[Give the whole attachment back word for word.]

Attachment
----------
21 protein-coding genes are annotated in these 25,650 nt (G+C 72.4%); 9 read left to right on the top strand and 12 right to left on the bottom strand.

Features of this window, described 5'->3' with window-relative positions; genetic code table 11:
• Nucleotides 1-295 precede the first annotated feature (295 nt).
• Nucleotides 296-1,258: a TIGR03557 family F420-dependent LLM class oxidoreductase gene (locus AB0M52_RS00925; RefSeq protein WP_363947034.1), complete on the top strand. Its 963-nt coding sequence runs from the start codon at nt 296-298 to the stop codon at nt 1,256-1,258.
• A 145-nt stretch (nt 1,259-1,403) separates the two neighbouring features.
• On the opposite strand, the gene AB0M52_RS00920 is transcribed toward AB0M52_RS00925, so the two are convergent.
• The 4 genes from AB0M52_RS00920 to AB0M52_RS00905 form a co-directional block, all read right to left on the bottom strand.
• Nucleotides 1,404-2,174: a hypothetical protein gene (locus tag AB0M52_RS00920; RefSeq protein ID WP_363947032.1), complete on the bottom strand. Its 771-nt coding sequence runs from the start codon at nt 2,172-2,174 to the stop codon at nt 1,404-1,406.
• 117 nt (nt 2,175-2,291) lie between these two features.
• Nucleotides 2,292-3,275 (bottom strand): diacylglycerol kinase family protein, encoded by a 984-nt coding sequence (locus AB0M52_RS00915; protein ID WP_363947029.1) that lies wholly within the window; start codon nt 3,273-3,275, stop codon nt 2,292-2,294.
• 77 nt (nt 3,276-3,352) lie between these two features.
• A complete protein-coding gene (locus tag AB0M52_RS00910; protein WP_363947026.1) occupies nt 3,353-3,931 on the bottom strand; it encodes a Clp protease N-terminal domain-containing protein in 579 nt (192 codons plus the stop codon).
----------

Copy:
21 protein-coding genes are annotated in these 25,650 nt (G+C 72.4%); 9 read left to right on the top strand and 12 right to left on the bottom strand.

Features of this window, described 5'->3' with window-relative positions; genetic code table 11:
• Nucleotides 1-295 precede the first annotated feature (295 nt).
• Nucleotides 296-1,258: a TIGR03557 family F420-dependent LLM class oxidoreductase gene (locus AB0M52_RS00925; RefSeq protein WP_363947034.1), complete on the top strand. Its 963-nt coding sequence runs from the start codon at nt 296-298 to the stop codon at nt 1,256-1,258.
• A 145-nt stretch (nt 1,259-1,403) separates the two neighbouring features.
• On the opposite strand, the gene AB0M52_RS00920 is transcribed toward AB0M52_RS00925, so the two are convergent.
• The 4 genes from AB0M52_RS00920 to AB0M52_RS00905 form a co-directional block, all read right to left on the bottom strand.
• Nucleotides 1,404-2,174: a hypothetical protein gene (locus tag AB0M52_RS00920; RefSeq protein ID WP_363947032.1), complete on the bottom strand. Its 771-nt coding sequence runs from the start codon at nt 2,172-2,174 to the stop codon at nt 1,404-1,406.
• 117 nt (nt 2,175-2,291) lie between these two features.
• Nucleotides 2,292-3,275 (bottom strand): diacylglycerol kinase family protein, encoded by a 984-nt coding sequence (locus AB0M52_RS00915; protein ID WP_363947029.1) that lies wholly within the window; start codon nt 3,273-3,275, stop codon nt 2,292-2,294.
• 77 nt (nt 3,276-3,352) lie between these two features.
• A complete protein-coding gene (locus tag AB0M52_RS00910; protein WP_363947026.1) occupies nt 3,353-3,931 on the bottom strand; it encodes a Clp protease N-terminal domain-containing protein in 579 nt (192 codons plus the stop codon).